50 years after "I Have a Dream:" Tyler then and now

50 years after "I Have a Dream:" Tyler then and now

TYLER (KYTX) - Martin Luther King Jr. changed history with his momentous "I Have a Dream" speech at the March on Washington.

It's a day many Tyler locals remember very clearly, as they think about the beginning of change in their own city.

"It used to be a different place," says Tyler's current school board president, Orenthia Mason.

She was 15 years old when Dr. Martin Luther King Jr. told the world about his dream for equality - the type of equality that didn't exist in Tyler 50 years ago.

"If you walked downtown, we as African American children had to step aside if any of our native Caucasian Tylerites walked by, you had to go through the back doors of all the buildings," Mason says. 

She was raised in a segregated Tyler community.

"I was a graduate at Emmett J. Scott High School in 1970 and that was the year that the public schools integrated, so I remember that firmly," she says.

Exactly 50 years after king's speech, Mason stands in downtown Tyler alongside other city leaders, reciting his powerful words.

"I have a dream that one day on the Red Hills of Georgia, the sons of former slaves and the sons of former slave owners will be able to sit down at a table together with brotherhood. I have a dream."

That specific piece of King's speech is dear to Tyler Pastor Stuart Baskin's heart.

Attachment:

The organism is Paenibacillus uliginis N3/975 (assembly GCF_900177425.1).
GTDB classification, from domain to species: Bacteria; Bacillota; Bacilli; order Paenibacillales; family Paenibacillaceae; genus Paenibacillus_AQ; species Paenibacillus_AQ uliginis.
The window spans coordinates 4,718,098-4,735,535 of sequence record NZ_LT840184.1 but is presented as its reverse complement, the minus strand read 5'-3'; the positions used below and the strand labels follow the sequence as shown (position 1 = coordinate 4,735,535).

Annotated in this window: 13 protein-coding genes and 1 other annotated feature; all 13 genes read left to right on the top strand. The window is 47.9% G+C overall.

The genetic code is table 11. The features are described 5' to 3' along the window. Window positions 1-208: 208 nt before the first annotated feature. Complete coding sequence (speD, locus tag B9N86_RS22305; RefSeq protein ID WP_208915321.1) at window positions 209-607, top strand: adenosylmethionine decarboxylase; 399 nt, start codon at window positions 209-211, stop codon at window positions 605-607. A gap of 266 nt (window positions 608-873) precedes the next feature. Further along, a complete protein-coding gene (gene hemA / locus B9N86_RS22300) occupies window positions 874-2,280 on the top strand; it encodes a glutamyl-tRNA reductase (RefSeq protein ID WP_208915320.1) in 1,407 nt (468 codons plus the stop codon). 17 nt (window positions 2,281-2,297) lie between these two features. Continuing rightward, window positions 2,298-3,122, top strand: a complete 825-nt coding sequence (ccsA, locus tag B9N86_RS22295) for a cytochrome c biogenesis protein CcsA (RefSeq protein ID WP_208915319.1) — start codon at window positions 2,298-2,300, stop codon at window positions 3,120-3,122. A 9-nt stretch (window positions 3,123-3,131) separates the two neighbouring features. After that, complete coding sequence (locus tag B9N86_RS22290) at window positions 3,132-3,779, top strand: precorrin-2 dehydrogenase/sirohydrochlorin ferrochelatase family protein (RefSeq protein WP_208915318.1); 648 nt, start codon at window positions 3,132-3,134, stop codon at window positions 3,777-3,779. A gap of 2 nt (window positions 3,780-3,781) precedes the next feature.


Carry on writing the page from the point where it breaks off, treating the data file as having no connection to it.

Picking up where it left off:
"This day is so important to me because my great great grandfather was a judge in Waco. He came to Texas from Alabama and he brought with him a slave. When the Emancipation Proclamation came down, he freed his slave and helped him get into business. We discovered just a few years ago that the great great grandson of that slave happens to be the Chief Justice of the Supreme Court of Texas," Baskin explains.

Baskin eventually got to meet Chief Justice Wallace Jefferson in person.

"Fulfilling in some ways Dr. King's dream," he says proudly.

He is one of many in our Tyler community, who hope to keep that dream alive.

"Forget about color of skin," Mason says. "Let's just work together to make the world a better place!"

She listens to Martin Luther King's words: "Free at last, free at last, good God almighty we are free at last."

Mason and other community leaders say while Tyler was not as progressive as many other cities across America with the civil rights movement, there have been great strides made right here in our local communities, and that effort will continue.


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